Chancellorsville | Fight for the Intersection | May 3, 1863
The intersection of the Orange Turnpike, Ely's Ford Road, and the Orange Plank Road formed the Chancellorsville Crossroads. Named for the Chancellor family, whose commodious mansion sat astride the northwestern arm of the crossroads, this intersection proved to be the most important in the Eastern Theater of the Civil War from April 30-May 3, 1863.
Union Army of the Potomac commander, General Joseph Hooker, established his headquarters in the Chancellor Mansion, and nearly 90,000 Union soldiers strode through or took position adjacent to the home and intersection.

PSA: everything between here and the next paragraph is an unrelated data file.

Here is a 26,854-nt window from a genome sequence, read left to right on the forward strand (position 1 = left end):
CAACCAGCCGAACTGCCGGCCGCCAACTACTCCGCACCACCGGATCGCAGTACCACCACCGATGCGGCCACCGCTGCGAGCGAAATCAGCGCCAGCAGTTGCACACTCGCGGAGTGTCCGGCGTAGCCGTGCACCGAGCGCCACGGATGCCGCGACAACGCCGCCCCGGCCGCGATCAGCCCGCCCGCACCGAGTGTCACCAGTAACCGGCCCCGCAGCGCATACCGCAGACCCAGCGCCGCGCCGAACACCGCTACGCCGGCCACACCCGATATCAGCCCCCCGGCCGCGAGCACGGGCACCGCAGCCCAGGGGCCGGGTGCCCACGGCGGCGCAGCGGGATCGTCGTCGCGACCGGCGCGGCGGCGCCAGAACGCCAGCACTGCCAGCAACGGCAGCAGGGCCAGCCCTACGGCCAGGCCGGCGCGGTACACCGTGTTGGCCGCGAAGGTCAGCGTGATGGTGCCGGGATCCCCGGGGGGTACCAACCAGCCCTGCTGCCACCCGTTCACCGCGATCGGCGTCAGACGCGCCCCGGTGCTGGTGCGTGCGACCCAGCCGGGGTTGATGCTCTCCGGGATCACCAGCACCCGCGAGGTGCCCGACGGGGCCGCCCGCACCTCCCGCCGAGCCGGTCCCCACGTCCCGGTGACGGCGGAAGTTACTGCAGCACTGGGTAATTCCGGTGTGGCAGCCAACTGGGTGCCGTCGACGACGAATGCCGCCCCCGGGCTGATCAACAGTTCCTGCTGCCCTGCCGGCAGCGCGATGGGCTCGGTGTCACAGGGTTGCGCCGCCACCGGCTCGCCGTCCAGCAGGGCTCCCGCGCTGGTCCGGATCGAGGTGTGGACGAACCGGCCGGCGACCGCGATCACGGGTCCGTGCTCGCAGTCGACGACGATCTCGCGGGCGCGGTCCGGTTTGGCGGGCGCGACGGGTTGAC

On May 3, 1863, General Robert E. Lee launched an all-out assault on the Federal lines. Rebels and Yankees grappled in a death struggle around the crossroads for more than five hours. In the course of those five hours, some 17,000 men fell. By 9:30 am, Hooker lay wounded. The Chancellor's Mansion was engulfed in a conflagration as wounded soldiers poured from the home. From the east, south, and west, Confederate soldiers crushed the Federal salient position at the crossroads. Only the stout resistance of Federal artillery and the masterful rearguard fighting of Union divisions commanded by Generals John White Geary and Winfield Scott Hancock held back the butternut and gray tide. As a victorious Lee rode into the intersection. One of Lee's staff officers later recalled it was through battles such as Chancellorsville "that men in ancient times rose to the dignity of gods." While the battle was still far from over, the major fighting around the Chancellorsville Crossroads was nearly at a close.